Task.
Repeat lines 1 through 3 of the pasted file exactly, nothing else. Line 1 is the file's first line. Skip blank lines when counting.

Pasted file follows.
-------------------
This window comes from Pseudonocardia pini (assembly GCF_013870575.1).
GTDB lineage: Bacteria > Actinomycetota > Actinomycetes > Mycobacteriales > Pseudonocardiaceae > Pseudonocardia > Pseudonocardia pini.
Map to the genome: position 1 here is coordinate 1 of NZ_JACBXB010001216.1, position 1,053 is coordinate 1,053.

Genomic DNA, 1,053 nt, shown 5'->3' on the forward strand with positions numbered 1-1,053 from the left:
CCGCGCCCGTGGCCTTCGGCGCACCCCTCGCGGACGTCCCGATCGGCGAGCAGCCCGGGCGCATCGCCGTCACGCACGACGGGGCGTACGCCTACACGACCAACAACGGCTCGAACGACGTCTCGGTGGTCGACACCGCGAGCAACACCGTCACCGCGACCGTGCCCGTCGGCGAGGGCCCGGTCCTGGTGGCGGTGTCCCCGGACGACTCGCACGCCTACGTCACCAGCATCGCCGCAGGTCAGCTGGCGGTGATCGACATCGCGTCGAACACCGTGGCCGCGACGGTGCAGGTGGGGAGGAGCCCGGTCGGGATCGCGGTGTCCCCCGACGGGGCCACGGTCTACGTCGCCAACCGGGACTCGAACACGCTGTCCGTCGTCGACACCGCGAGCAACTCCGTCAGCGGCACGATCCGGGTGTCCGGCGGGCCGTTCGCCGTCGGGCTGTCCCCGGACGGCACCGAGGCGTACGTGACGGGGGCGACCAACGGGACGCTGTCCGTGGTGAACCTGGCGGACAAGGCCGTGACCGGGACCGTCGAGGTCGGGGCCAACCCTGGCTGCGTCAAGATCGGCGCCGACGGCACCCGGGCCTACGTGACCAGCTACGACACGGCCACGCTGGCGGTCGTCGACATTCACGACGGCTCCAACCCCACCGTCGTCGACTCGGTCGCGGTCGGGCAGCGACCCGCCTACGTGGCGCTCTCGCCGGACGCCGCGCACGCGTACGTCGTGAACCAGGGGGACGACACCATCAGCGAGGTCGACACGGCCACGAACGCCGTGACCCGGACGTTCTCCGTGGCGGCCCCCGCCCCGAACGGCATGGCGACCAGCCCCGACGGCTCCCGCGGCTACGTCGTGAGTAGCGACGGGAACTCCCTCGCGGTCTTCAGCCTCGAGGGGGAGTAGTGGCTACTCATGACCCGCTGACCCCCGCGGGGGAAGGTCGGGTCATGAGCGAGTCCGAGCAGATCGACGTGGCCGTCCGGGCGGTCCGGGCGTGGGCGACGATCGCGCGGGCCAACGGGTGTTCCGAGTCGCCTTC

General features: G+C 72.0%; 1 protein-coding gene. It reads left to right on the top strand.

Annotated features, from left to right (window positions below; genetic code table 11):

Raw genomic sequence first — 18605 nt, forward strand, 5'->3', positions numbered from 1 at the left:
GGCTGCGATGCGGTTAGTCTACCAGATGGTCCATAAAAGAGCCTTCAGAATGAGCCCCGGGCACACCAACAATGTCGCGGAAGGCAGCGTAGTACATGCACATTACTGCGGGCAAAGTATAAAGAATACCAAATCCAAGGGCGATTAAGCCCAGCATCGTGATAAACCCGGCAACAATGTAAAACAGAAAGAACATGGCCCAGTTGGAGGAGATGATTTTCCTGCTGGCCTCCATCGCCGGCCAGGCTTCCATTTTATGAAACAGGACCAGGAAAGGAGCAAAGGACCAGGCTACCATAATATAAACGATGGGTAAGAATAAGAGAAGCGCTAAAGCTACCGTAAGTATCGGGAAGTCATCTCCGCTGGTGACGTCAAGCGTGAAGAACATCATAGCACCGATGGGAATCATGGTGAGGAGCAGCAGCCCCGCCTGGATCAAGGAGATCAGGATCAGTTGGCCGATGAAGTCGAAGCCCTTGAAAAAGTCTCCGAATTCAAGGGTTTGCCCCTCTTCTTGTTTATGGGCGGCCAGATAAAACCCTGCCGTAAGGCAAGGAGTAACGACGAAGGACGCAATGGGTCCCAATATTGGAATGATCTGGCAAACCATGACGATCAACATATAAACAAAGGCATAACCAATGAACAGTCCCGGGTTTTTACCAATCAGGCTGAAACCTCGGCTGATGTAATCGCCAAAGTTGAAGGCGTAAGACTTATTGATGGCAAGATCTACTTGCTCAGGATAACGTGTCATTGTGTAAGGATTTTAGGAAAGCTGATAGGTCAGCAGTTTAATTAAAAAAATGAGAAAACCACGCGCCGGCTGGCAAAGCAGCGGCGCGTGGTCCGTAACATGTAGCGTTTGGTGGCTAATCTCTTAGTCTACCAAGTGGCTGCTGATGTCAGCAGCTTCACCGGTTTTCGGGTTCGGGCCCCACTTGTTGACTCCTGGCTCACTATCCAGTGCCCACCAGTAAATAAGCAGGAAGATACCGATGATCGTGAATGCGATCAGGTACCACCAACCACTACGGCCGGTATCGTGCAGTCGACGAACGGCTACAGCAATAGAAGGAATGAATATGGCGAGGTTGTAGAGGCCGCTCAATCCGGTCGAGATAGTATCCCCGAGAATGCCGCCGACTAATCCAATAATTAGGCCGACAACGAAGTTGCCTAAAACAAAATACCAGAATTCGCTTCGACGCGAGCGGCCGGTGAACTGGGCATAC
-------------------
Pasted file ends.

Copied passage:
This window comes from Pseudonocardia pini (assembly GCF_013870575.1).
GTDB lineage: Bacteria > Actinomycetota > Actinomycetes > Mycobacteriales > Pseudonocardiaceae > Pseudonocardia > Pseudonocardia pini.
Map to the genome: position 1 here is coordinate 1 of NZ_JACBXB010001216.1, position 1,053 is coordinate 1,053.